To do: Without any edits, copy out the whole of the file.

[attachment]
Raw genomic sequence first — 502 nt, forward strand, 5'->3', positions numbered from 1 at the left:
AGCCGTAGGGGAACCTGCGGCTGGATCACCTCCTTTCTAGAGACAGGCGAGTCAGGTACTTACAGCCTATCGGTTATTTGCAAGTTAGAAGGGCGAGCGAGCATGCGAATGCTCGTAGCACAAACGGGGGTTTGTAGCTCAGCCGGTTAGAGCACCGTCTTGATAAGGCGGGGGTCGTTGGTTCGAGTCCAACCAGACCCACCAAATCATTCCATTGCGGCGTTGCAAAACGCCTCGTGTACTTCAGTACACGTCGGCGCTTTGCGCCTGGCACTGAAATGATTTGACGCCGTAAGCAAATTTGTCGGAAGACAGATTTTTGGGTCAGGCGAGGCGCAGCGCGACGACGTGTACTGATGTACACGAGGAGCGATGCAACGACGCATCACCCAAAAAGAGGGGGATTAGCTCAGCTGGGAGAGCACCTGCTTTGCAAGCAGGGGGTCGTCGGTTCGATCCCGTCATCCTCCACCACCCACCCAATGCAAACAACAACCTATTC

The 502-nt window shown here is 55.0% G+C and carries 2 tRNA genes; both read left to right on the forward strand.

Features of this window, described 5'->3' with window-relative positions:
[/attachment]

Raw genomic sequence first — 502 nt, forward strand, 5'->3', positions numbered from 1 at the left:
AGCCGTAGGGGAACCTGCGGCTGGATCACCTCCTTTCTAGAGACAGGCGAGTCAGGTACTTACAGCCTATCGGTTATTTGCAAGTTAGAAGGGCGAGCGAGCATGCGAATGCTCGTAGCACAAACGGGGGTTTGTAGCTCAGCCGGTTAGAGCACCGTCTTGATAAGGCGGGGGTCGTTGGTTCGAGTCCAACCAGACCCACCAAATCATTCCATTGCGGCGTTGCAAAACGCCTCGTGTACTTCAGTACACGTCGGCGCTTTGCGCCTGGCACTGAAATGATTTGACGCCGTAAGCAAATTTGTCGGAAGACAGATTTTTGGGTCAGGCGAGGCGCAGCGCGACGACGTGTACTGATGTACACGAGGAGCGATGCAACGACGCATCACCCAAAAAGAGGGGGATTAGCTCAGCTGGGAGAGCACCTGCTTTGCAAGCAGGGGGTCGTCGGTTCGATCCCGTCATCCTCCACCACCCACCCAATGCAAACAACAACCTATTC

The 502-nt window shown here is 55.0% G+C and carries 2 tRNA genes; both read left to right on the forward strand.

Features of this window, described 5'->3' with window-relative positions: